Christina Thomas, a seventh-grade communications arts teacher at , is the lead plaintiff in a second lawsuit filed in the past week over a new Missouri law that bans Facebook links between teachers and students.
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The so-called social media law has Thomas, with the backing of the American Civil Liberties Union (ACLU), contesting provisions of Senate Bill 54, the Amy Hestir Student Protection Act.
The lawsuit names the district, all other Missouri public school districts, and Ladue's superintendent Marsha Chappelow and superintendents statewide, along with the state board of education.
It alleges that the law, which limits electronic communications between a teacher and student that aren't monitored by a third party infringes on First and 14th Amendment rights guaranteed by the U.S. Constitution.
Thomas said the bill, for example, would prohibit her from communicating with her own children, who are students in the Ladue School District. The suit was first reported by The St. Louis Beacon Monday.
“We have some 200 to 300 students in the district who are children of our teachers, staff administrators and others,” said Susan Dielmann, the district’s communication director.
“There seems to be lots of confusion in the bill and how it is being interpreted,” Dielmann said.
On Aug. 9, Dr. Judy Sclair, assistant superintendent for human resources, issued a two-page memo to all the staff members of the district. The memo outlined all the implications for staff members dealing with the use of communications tools for social media such as Facebook and email.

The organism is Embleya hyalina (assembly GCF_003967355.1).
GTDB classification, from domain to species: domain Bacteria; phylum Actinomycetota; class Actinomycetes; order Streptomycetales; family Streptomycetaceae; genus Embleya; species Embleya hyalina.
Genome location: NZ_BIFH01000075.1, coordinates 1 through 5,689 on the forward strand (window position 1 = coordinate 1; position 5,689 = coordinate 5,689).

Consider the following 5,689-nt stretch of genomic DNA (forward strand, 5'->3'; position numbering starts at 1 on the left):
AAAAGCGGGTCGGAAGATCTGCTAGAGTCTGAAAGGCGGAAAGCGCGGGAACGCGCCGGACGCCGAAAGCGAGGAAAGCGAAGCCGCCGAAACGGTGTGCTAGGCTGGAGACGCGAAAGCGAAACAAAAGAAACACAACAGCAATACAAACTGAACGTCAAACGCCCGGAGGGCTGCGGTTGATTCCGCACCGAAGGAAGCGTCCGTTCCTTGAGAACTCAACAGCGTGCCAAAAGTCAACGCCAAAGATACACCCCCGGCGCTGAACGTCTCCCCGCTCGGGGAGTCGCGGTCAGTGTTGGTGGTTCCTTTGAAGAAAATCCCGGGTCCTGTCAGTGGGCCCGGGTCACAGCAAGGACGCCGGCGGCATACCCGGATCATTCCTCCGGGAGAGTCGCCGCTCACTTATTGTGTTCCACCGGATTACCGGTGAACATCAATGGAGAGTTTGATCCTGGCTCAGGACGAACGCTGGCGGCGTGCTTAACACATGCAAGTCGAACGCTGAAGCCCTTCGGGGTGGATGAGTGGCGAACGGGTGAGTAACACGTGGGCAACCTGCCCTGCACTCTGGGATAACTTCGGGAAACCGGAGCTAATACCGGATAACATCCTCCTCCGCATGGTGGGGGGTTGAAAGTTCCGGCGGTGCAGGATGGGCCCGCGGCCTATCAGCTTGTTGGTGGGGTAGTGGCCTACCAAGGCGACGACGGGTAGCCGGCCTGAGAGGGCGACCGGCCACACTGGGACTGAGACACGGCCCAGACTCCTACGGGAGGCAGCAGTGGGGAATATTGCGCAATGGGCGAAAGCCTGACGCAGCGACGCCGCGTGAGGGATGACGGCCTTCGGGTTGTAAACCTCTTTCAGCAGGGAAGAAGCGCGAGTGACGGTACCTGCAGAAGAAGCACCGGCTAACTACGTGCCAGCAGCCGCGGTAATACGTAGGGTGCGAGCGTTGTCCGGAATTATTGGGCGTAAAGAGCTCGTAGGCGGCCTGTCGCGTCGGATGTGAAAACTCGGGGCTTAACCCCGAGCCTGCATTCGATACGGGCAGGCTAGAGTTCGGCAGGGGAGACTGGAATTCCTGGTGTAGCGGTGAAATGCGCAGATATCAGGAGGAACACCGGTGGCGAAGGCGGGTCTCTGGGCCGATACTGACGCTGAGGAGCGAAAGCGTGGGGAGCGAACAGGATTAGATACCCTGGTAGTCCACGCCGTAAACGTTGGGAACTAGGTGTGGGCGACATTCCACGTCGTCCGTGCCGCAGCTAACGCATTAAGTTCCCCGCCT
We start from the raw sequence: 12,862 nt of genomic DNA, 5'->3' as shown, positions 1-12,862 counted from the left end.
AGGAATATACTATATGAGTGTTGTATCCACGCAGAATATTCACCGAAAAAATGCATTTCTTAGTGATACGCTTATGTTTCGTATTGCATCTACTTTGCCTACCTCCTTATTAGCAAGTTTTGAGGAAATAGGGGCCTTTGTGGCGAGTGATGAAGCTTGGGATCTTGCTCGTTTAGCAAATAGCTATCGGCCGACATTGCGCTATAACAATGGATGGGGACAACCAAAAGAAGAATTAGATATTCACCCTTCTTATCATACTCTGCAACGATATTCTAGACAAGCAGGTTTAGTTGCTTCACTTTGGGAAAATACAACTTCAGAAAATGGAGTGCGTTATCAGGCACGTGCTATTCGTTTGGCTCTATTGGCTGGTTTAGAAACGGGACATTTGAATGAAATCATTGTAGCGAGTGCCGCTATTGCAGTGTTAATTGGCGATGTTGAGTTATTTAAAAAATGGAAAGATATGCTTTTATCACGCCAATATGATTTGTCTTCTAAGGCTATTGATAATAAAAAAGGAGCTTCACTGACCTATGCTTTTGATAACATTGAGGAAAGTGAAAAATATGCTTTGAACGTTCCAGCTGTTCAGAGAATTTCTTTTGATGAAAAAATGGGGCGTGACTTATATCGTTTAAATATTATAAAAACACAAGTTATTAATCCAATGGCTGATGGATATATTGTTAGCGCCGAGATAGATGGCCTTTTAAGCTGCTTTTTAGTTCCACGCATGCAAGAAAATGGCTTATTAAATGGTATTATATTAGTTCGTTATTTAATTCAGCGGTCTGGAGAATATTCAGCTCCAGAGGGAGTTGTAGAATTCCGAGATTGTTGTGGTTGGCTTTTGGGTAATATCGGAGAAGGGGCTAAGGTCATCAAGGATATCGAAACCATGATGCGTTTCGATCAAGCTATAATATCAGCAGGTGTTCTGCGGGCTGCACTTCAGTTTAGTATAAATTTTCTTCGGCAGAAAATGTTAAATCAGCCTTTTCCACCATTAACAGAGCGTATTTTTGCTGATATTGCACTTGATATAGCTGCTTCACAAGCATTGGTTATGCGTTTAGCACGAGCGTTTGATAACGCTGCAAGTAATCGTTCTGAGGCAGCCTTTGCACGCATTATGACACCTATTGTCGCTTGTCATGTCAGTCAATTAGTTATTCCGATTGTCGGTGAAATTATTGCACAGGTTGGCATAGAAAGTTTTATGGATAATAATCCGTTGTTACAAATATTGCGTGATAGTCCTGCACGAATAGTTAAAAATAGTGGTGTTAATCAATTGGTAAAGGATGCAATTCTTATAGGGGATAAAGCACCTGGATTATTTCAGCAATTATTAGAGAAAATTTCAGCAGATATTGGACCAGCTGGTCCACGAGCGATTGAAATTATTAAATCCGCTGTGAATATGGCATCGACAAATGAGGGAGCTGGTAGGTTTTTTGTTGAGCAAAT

Thomas’ prime example is that under the law, she would not be able to communicate by Facebook or other social media with her own children, without breaking the law.
The bill becomes law next week and gives school districts a January deadline to come up with policies regarding teacher-student communication.
The bill, sponsored by State Sen. Jane Cunningham (R-Chesterfield), passed both houses unanimously.
State Rep. Jill Schupp (D-Creve Coeur) Tuesday described the legislation as well- intended, and supported the idea that there should be some ability to monitor teacher-student communication. But at the same time she said the legislation was not a perfect bill and that were parts she'd like to undo.
"Whenever we try and draw that line, I think we end up getting ourselves in trouble because we cannot define all potential problems," Schupp said Tuesday after a meeting with constituents at in Creve Coeur.
According to The MissouriNet, the Missouri chapter of the National Education Association is working with Cunningham and other lawmakers on language to clarify the bill in the hopes it could be added to next month's special legislative session.
A Cunningham aide told Patch there is hope that groups working together on the revised language to "remove any ambiguity" could have something ready for the senator to review by Wednesday.
Calls seeking comment from the governor's office were not immediately returned. A spokeswoman for the state board of education said she could not comment on pending litigation.